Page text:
The Board of the European Payments Council (EPC) has approved the extension of the geographical scope of the Single Euro Payments Area (SEPA) to include Vatican City State and the Holy See, interpreted by observers as a seal of approval on Vatican financial reforms.
The European Union has recognized the Vatican’s financial system as “an autonomous and independent system,” according to media reports.
As recently as 2010, the Vatican bank, officially known as the Institution for Religious Works (IOR), was under investigation for suspected violations of European Union money laundering regulations.
Italian finance police froze some 23 million euros of the IOR’s funds held in an account in an Italian bank in Rome following two transactions deemed suspicious by financial authorities. In December of that year, the Vatican Bank announces new rules designed to combat money laundering.
Two years later, however, Italian prosecutors detained the former head of the Vatican bank after searching his home and former office for suspected criminal behavior, and that same year JP Morgan Chase closed a Vatican account in Milan after the IOR was “unable to respond” to questionable money transfers.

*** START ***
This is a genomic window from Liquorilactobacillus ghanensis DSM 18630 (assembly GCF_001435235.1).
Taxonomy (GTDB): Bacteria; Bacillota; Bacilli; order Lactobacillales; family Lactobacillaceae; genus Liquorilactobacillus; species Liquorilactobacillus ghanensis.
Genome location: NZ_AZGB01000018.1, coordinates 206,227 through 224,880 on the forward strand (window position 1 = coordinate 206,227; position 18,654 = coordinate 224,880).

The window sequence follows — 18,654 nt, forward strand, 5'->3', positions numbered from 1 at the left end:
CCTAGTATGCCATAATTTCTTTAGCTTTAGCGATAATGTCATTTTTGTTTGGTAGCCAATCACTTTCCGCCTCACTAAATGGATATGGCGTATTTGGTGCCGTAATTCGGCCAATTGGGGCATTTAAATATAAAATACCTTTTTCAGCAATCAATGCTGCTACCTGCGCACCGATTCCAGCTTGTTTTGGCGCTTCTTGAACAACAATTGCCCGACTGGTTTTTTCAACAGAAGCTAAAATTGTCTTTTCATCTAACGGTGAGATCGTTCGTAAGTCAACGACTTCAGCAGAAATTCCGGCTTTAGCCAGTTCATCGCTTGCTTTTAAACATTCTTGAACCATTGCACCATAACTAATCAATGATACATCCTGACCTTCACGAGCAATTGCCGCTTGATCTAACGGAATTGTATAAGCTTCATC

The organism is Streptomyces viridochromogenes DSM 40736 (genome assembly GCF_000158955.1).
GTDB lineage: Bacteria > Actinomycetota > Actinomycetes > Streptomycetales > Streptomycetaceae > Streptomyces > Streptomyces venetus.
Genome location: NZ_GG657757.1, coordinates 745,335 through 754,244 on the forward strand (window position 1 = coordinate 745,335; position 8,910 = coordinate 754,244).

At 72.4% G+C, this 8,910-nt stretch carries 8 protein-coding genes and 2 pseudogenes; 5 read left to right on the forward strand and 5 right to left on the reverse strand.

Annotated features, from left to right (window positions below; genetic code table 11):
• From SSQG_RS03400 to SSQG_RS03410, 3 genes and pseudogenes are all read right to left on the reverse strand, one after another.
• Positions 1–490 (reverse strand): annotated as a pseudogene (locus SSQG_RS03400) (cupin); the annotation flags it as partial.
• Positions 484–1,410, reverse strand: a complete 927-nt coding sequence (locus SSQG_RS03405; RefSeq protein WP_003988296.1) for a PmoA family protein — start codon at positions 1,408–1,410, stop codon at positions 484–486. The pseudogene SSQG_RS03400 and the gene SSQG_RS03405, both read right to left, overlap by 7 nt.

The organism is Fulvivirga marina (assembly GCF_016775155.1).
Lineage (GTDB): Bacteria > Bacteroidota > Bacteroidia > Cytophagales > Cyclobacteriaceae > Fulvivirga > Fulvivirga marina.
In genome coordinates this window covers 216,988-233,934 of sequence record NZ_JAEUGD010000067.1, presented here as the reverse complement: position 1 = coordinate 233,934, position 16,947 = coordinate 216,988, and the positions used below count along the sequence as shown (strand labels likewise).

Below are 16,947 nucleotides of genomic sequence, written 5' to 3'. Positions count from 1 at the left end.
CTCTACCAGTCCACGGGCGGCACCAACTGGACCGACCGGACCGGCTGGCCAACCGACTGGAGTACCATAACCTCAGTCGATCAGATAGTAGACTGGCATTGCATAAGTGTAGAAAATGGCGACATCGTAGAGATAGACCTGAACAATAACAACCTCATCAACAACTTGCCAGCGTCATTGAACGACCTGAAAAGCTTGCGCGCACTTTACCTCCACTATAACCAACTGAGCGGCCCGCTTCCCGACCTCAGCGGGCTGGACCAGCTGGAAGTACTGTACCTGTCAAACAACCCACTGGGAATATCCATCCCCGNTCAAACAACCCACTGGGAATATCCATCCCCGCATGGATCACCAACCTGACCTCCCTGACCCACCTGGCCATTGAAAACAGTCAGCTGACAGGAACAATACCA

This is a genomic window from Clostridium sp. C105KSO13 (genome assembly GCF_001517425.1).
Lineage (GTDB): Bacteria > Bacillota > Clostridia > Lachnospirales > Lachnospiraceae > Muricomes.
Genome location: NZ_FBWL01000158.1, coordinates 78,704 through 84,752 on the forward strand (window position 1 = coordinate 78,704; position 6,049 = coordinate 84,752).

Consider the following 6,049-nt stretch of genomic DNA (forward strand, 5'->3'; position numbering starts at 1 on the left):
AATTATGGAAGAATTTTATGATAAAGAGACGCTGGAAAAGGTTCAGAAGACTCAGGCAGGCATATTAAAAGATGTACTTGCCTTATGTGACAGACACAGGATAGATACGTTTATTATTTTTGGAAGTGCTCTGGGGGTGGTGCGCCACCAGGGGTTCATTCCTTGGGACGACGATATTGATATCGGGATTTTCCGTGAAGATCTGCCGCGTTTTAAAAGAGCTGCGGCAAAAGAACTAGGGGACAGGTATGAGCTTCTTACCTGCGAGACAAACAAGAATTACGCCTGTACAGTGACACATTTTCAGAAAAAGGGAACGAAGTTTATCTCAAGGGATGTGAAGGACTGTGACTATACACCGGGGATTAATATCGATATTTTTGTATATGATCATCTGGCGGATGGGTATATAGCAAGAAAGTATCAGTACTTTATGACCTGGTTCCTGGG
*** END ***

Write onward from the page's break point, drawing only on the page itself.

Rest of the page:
Now, after a full bank overhaul that lasted several years, the EU seems satisfied that the Vatican has gotten its financial house in order sufficiently to participate in SEPA, which coordinates the way electronic euro payments are made across Europe.
The IOR will now be recognized as a “domestic bank,” and will have its own European routing number and IBAN for wire transfers within the domestic European zones, which should significantly reduce costs for clients, made up mostly Catholic institutions and religious orders.
According to a Vatican statement, the SEPA system are slated to be open to the financial institutions of the Vatican City State/Holy See as of March 1, 2019. As of that date, SEPA’s geographical scope will extend to the 28 EU Member States along with Iceland, Norway, Liechtenstein, Switzerland, Monaco, San Marino, the Principality of Andorra and the Vatican City State/Holy See.
SEPA “allows European consumers, businesses and public administrations to make and receive credit transfers as well as direct debit under the same basic conditions and makes all cross-border payments in euro as easy as domestic payments,” the Vatican said.
“The successful application to SEPA is a very positive sign” said René Bruelhart, a Swiss lawyer appointed by Pope emeritus Benedict XVI to head up President of AIF (Autorità di Informazione Finanziaria).
“It helps to facilitate payments and harmonises such services. Furthermore, it demonstrates the Holy See’s efforts to enhance financial transparency,” he said.
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